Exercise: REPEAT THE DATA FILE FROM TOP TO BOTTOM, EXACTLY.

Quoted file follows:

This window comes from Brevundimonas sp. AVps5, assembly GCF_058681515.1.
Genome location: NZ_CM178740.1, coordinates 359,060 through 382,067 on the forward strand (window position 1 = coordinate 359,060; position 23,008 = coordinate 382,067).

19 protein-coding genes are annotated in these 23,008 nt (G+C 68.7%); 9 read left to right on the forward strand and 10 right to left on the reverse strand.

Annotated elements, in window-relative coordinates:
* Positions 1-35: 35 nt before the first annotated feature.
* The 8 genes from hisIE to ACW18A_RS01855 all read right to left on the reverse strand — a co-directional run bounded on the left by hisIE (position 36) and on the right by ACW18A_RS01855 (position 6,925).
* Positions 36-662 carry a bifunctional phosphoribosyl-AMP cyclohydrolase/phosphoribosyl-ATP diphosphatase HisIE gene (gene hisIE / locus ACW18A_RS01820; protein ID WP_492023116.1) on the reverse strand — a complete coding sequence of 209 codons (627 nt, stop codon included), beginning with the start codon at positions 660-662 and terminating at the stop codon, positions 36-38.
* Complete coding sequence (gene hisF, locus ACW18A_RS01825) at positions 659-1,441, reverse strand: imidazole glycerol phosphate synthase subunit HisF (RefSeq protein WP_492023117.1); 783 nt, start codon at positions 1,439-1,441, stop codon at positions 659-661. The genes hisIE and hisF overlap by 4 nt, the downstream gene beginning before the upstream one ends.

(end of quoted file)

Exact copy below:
This window comes from Brevundimonas sp. AVps5, assembly GCF_058681515.1.
Genome location: NZ_CM178740.1, coordinates 359,060 through 382,067 on the forward strand (window position 1 = coordinate 359,060; position 23,008 = coordinate 382,067).

19 protein-coding genes are annotated in these 23,008 nt (G+C 68.7%); 9 read left to right on the forward strand and 10 right to left on the reverse strand.

Annotated elements, in window-relative coordinates:
* Positions 1-35: 35 nt before the first annotated feature.
* The 8 genes from hisIE to ACW18A_RS01855 all read right to left on the reverse strand — a co-directional run bounded on the left by hisIE (position 36) and on the right by ACW18A_RS01855 (position 6,925).
* Positions 36-662 carry a bifunctional phosphoribosyl-AMP cyclohydrolase/phosphoribosyl-ATP diphosphatase HisIE gene (gene hisIE / locus ACW18A_RS01820; protein ID WP_492023116.1) on the reverse strand — a complete coding sequence of 209 codons (627 nt, stop codon included), beginning with the start codon at positions 660-662 and terminating at the stop codon, positions 36-38.
* Complete coding sequence (gene hisF, locus ACW18A_RS01825) at positions 659-1,441, reverse strand: imidazole glycerol phosphate synthase subunit HisF (RefSeq protein WP_492023117.1); 783 nt, start codon at positions 1,439-1,441, stop codon at positions 659-661. The genes hisIE and hisF overlap by 4 nt, the downstream gene beginning before the upstream one ends.